Insight: Beyond furlough - how best to reintegrate your staff

It will take time to adjust to a post-furlough environment, writes Will Akerman 

Approximately 9.6m workers across the UK have experienced some form of furlough, but with the job retention scheme winding down, it’s time for organisations to start considering how they can best support employees returning to the workplace.

While the return to work is a welcome step forward for both employers and and their staff, the complex and sensitive nature of the furlough scheme means that the reintroduction of workers needs to be handled with considerable care.  

Organisations that invest in their returning staff’s wellbeing and sense of belonging will help to boost morale and encourage a productive workplace.


It’s important not to underestimate the significance of being placed on furlough and how this may have had an impact on people’s mindsets. The fact is that staff returning to work will have spent a great deal of time outside of their regular working patterns. This can have implications for mental health and may leave employees feeling out of touch with their organisations and colleagues; they might also resent having been put on furlough in the first place.

The point is that workplaces need to accommodate complex emotions and grant staff a period of readjustment.

One way in which this can be achieved is through increasing wellbeing support. Organisations should check in with returning staff regularly, answering any questions or concerns they may have.

As part of this, it’s a good idea for decision-makers to communicate the state of the business and its recovery plans.

This will go a long way to assure employees that they are valued members of the team and will start to rebuild a culture of inclusion within a supportive environment, which is pivotal for wellbeing.

In fact, according to our recent research into belonging, being valued is the second most important reward for UK office staff, coming in after salary, with 47% of people stating that having a sense of worth is vital in the workplace.

It’s also essential to give staff direction. Having been away from the workplace for so long, it’s understandable that employees may be out of the swing of things when they first return. To combat this, work with staff to redefine what success looks like in their role and what their core objectives are. This will give them the best chance to hit the ground running.

Reconsider your employee value proposition

A business’s employee value proposition (EVP) is crucial for attracting talent and retaining staff. It should run through all aspects of an organisation’s internal and external communications.

However, things will have changed when furloughed employees return to work. With this in mind, employers must consider what their new EVPs will look like and communicate this clearly and openly throughout all of their correspondence with furloughed staff. This will make their transition back into the company as smooth as possible when the time comes.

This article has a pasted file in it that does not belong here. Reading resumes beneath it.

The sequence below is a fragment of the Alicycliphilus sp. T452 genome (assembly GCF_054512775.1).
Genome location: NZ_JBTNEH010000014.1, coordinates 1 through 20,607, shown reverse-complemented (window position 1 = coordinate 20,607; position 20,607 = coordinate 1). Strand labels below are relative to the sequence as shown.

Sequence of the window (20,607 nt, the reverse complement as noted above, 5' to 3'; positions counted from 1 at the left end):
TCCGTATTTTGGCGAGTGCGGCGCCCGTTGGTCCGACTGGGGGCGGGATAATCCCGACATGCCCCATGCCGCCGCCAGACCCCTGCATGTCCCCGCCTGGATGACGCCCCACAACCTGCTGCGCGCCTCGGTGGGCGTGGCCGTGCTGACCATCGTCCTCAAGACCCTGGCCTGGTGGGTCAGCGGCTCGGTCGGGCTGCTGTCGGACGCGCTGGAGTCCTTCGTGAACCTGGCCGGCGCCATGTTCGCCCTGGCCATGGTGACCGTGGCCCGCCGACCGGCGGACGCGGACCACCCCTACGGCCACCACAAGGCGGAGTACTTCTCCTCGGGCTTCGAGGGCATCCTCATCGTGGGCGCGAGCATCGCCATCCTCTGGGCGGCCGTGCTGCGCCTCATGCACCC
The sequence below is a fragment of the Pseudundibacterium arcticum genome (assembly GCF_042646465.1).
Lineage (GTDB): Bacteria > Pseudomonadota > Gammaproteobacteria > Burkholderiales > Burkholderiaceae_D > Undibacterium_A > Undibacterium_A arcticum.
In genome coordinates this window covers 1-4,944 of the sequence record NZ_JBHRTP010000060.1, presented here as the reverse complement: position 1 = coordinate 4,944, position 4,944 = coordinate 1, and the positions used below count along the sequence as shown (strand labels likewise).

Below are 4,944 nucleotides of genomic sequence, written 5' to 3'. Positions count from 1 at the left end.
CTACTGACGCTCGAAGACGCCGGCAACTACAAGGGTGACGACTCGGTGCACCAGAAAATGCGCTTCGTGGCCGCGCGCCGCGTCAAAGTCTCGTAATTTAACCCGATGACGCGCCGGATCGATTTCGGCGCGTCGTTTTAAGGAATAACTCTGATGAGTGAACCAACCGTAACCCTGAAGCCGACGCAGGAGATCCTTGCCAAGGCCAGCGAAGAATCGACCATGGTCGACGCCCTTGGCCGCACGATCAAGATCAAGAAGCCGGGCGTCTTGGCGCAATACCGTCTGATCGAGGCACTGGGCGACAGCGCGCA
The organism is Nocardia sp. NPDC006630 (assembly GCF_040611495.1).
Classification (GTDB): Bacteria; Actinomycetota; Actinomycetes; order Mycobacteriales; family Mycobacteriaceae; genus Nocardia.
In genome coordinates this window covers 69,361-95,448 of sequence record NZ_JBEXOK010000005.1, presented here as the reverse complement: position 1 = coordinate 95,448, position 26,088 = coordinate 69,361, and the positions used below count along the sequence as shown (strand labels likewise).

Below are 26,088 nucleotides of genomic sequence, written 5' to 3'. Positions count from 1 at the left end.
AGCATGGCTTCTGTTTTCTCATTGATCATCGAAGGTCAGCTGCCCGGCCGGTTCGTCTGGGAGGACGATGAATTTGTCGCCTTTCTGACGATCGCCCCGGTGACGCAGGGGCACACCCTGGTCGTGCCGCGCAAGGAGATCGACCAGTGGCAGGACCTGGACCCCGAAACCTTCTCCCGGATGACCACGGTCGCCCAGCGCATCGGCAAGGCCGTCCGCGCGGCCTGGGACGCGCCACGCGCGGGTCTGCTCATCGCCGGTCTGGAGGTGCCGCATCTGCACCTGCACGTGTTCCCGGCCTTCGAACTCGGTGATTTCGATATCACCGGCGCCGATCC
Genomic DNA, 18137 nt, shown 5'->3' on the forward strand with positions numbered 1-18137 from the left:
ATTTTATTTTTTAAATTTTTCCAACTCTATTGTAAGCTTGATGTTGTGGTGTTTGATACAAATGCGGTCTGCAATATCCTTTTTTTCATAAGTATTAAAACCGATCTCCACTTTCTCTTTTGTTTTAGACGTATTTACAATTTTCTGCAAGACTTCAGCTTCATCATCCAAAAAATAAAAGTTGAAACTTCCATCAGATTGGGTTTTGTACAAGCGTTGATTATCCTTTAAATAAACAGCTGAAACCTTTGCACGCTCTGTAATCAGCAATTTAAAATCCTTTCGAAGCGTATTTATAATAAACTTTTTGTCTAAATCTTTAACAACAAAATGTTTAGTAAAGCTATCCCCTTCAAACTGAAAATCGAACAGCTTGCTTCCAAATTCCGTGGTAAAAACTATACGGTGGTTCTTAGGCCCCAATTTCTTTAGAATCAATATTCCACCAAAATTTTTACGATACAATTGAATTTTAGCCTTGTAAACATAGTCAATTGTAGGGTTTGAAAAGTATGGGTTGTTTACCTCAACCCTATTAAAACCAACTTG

Sense of belonging

For most organisations, the post-pandemic workplace will look and behave very differently to the one furloughed staff left behind. There will be both physical and operational changes that people will need to adapt to – different policies, structures, systems, technologies and so on. Therefore, it’s worth re-onboarding staff as if they are new starters, allowing them time to become used to the ‘new normal’ and helping to foster a new sense of belonging; this is absolutely critical if staff are to feel motivated and loyal.

With 57% of UK workers feeling more motivated in a workplace where they feel as though they belong, it is easy to see how valuable this can be to employers. In addition, almost half of workers feel more engaged with the business, are more likely to work hard and are more loyal towards a company when they feel valued.

Interestingly, 80% of those who do not feel a sense of community within their workplace are considering leaving their jobs within the next 12 months. What’s more, this is already happening, with almost one in 10 workers citing ‘not fitting in’ as the reason for leaving their previous job.

So, how can a sense of belonging be fostered? Technology is one solution. MyKindaFuture’s Connectr, an online engagement platform, is being used by countless businesses to maintain and enhance their relationships with furloughed employees. It can also be leveraged when workers have returned, easing them back to work, offering wellbeing tips, sharing revised policies, news and company updates, as well as helpful advice. The important thing is to sustain a dialogue with staff to boost their sense of belonging.

In this vein, plan ahead for the possibility of returning staff needing to transition to new roles and responsibilities. This may require new training and professional development, which should be communicated to the people involved as soon as possible. If done in the right way, knowing that they are being invested in will make staff will feel valued.

A final word

As organisations begin to think about re-onboarding their furloughed workers, it’s important that they invest time in getting it right – it will not happen overnight. Employees on furlough are likely to have been through a difficult period, which has the potential to affect their morale, sense of belonging and productivity.

The good news is that with the right preparation, this can absolutely be rebuilt in staff. Ultimately, it is the organisations that communicate with purpose and invest in their returning staff that will benefit from re-cultivating a happy and high-performing workplace.

Will Akerman is founder and MD at MyKindaFuture

For more information about supporting furloughed employees returning to the workplace, visit

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